Chuck-will’s-widow and chicks by Dick-Snell

Chuck-will’s-widows do not build nests, instead laying their eggs on the ground among dead leaves, pine needles, or on bare dirt. Incubating adults are almost invisible against the forest floor and only flush off their nests when closely approached.

Since they have a highly insectivorous diet, Chuck-will’s-widows are impacted by pesticide use. They are sometimes killed by cars when they land on roads at night to pick up grit. Habitat loss on both breeding and wintering grounds is also a continual threat.

This nightjar winters in lowland forests throughout the Caribbean, Mexico, and Central America, where it shares habitat with Wood Thrush, Kentucky and Prothonotary warblers, and Painted Bunting. Chuck-will’s-widow is benefiting from ABC’s efforts to “bring back the birds” in these areas, with our focus on conserving geographically linked habitats both north and south.

https://abcbirds.org/bird/Chuck-wills-widow/

Yellow Warbler

NAME: Setophaga petechia
POPULATION: 92 million
TREND: Stable
HABITAT: Breeds in wet woods, thickets, and riparian areas; winters in open woodlands, on farms and gardens with scattered trees, and in mangrove forests

Yellow Warbler range map, NatureServe

Yellow Warbler range map by NatureServe

The Yellow Warbler is the most widespread American wood-warbler. It nests from Alaska to northern South America (including the Galapágos Islands), and in parts of the Caribbean as well, and winters as far south as Peru.

Tail tip to forehead, this is also the yellowest North American warbler, even more so than the Prothonotary or Blue-winged. Cinnamon breast streaks embellish the male’s gleaming plumage.

Seet: Cowbird Alert!

One of the Yellow Warbler’s calls, a repeated seet, serves specifically as a Brown-headed Cowbird alert. When a female hears another bird make this call, she rushes back to her nest to prevent the cowbird, a notorious nest parasite, from laying eggs there.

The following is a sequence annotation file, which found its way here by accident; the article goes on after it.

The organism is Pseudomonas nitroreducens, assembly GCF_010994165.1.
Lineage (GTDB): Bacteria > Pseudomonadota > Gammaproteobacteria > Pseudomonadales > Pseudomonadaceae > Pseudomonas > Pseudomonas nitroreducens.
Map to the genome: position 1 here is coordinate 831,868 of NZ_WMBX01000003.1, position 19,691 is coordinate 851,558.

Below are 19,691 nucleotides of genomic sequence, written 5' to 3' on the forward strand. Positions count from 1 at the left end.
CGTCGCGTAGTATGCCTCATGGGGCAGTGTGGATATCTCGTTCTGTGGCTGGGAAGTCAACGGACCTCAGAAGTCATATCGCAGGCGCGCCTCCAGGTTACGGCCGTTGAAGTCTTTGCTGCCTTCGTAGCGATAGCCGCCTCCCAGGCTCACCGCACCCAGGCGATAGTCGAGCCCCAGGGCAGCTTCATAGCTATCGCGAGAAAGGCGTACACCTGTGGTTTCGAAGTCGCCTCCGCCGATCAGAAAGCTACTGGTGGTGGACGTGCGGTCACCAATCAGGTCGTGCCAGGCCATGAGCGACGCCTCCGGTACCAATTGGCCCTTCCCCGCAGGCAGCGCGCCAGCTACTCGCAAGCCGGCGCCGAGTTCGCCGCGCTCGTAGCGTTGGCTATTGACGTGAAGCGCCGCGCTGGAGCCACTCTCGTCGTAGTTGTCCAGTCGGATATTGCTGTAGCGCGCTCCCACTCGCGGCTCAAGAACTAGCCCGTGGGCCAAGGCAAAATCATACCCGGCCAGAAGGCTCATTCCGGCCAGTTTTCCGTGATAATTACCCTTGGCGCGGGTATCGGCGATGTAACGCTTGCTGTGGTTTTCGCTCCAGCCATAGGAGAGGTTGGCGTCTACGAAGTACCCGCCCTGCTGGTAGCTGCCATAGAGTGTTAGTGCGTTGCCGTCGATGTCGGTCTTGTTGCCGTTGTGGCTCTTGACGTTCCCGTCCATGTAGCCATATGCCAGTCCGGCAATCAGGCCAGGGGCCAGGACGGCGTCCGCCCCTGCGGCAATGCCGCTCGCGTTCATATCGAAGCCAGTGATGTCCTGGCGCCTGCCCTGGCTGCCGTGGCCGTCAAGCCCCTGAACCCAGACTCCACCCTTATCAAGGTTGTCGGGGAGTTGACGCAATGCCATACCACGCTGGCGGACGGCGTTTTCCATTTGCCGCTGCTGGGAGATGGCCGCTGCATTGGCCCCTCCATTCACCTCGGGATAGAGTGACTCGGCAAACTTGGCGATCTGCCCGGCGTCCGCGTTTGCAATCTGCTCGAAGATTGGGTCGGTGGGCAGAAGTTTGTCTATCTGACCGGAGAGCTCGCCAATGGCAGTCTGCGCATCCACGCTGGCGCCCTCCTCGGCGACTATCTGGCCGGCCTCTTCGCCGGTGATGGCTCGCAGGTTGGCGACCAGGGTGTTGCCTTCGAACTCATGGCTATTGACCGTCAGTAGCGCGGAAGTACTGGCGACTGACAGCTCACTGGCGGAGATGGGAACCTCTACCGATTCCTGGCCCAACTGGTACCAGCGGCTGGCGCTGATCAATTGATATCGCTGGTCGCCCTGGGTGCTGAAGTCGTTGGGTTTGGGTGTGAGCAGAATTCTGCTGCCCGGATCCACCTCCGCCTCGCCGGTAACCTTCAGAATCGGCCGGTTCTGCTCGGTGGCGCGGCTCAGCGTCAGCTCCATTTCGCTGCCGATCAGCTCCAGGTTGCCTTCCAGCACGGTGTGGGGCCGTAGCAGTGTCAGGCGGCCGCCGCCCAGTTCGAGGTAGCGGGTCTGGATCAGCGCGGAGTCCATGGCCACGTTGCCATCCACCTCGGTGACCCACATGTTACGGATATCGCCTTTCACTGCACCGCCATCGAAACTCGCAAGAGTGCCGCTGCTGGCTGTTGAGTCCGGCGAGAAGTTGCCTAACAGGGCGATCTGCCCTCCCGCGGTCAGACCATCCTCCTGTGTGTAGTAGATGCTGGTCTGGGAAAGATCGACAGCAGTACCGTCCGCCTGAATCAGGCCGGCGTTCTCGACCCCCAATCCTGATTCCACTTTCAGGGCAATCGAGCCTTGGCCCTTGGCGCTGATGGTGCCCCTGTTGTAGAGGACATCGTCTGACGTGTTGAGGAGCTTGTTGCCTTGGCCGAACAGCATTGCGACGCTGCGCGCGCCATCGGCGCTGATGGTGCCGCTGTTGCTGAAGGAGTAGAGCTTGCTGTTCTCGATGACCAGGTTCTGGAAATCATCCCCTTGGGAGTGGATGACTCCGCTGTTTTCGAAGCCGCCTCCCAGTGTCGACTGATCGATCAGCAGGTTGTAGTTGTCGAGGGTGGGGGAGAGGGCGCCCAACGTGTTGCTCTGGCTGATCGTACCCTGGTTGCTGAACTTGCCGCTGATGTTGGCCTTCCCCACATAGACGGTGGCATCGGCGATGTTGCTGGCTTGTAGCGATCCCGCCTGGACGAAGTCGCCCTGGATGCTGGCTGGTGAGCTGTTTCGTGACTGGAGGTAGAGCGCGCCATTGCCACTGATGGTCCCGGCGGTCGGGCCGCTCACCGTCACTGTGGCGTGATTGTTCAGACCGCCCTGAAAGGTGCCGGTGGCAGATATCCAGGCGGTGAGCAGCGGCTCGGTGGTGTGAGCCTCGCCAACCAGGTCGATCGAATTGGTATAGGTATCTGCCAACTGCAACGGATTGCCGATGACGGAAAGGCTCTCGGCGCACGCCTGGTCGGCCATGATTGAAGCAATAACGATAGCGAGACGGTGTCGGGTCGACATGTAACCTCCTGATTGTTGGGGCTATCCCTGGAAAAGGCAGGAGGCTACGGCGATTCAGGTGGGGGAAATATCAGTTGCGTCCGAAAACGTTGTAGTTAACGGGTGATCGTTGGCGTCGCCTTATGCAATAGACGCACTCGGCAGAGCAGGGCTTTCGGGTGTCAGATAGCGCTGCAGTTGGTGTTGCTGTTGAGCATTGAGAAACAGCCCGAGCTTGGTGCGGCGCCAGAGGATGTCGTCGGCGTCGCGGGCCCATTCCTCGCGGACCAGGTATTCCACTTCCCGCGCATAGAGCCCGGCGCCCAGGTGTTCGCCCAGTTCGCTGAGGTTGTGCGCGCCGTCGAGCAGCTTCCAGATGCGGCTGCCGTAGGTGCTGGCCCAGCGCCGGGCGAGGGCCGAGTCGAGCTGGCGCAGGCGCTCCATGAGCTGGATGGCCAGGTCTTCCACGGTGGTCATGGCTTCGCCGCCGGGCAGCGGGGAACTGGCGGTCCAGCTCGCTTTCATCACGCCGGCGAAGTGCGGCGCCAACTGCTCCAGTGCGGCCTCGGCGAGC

Other birds, including Red-winged Blackbirds, also seem to understand this warning; when they hear it, they also zip back to protect their own eggs. (Hear the seet call and learn more.)

The Yellow Warbler’s song is a sweet-sounding series of whistled notes often characterized as “sweet, sweet, sweet, I’m so sweet,” repeated as often as ten times in a minute.

“American Yellow Warbler (Setophaga aestiva)” Audio Player00:0700:38 1. “American Yellow Warbler (Setophaga aestiva)” 0:38

(Audio of Yellow Warbler song by Dominic Garcia-Hall, XC394040. Accessible at http://www.xeno-canto.org/394040.)

So Many Subspecies

Another superlative associated with the Yellow Warbler is the species’ incredible diversity: 37 subspecies are recognized, divided among four groups. Subspecies vary mostly in plumage color and pattern.

The Yellow Warbler nests throughout most of Canada, Alaska, and at least two-thirds of the area covered by the lower 48 U.S. states. Long-distance migrants, few if any of these birds remain north of the Mexican border in winter.

Several resident, or nonmigratory, groups are found in Mexico, Central America, South America, and the Caribbean. A resident subspecies even inhabits the Galápagos Islands off Ecuador’s Pacific coast. Males in nonmigratory populations have varying amounts of chestnut color on their heads, from just the cap to most of the bird’s head, as is the case with “Mangrove” Yellow Warblers.

For years, some ornithologists split the migratory and resident populations into two species, Setophaga aestiva and S. petechia. All now fall under the latter name.

Male Yellow Warbler feeding female on nest, Ivan Kuzmin, Shutterstock

Male Yellow Warbler feeding female on nest. Photo by Ivan Kuzmin, Shutterstock

Coffee Berry Protector

The Yellow Warbler feeds mainly on insects and spiders, gleaning them from shrubs and tree branches or sallying out from a perch to grab winged insects mid-air. This diminutive hunter sometimes hovers while seeking prey that might be hiding on the undersides of leaves. Like many other migratory songbirds, the Yellow Warbler adds fruit to its diet in winter.

Winter or summer, this warbler provides valuable pest control: One study, conducted on Costa Rican wintering grounds, showed that the Yellow Warbler and other insectivorous birds ate large quantities of invasive coffee berry borer beetles, helping reduce infestations on coffee plantations in that country by 50 percent.

A Clutch Performance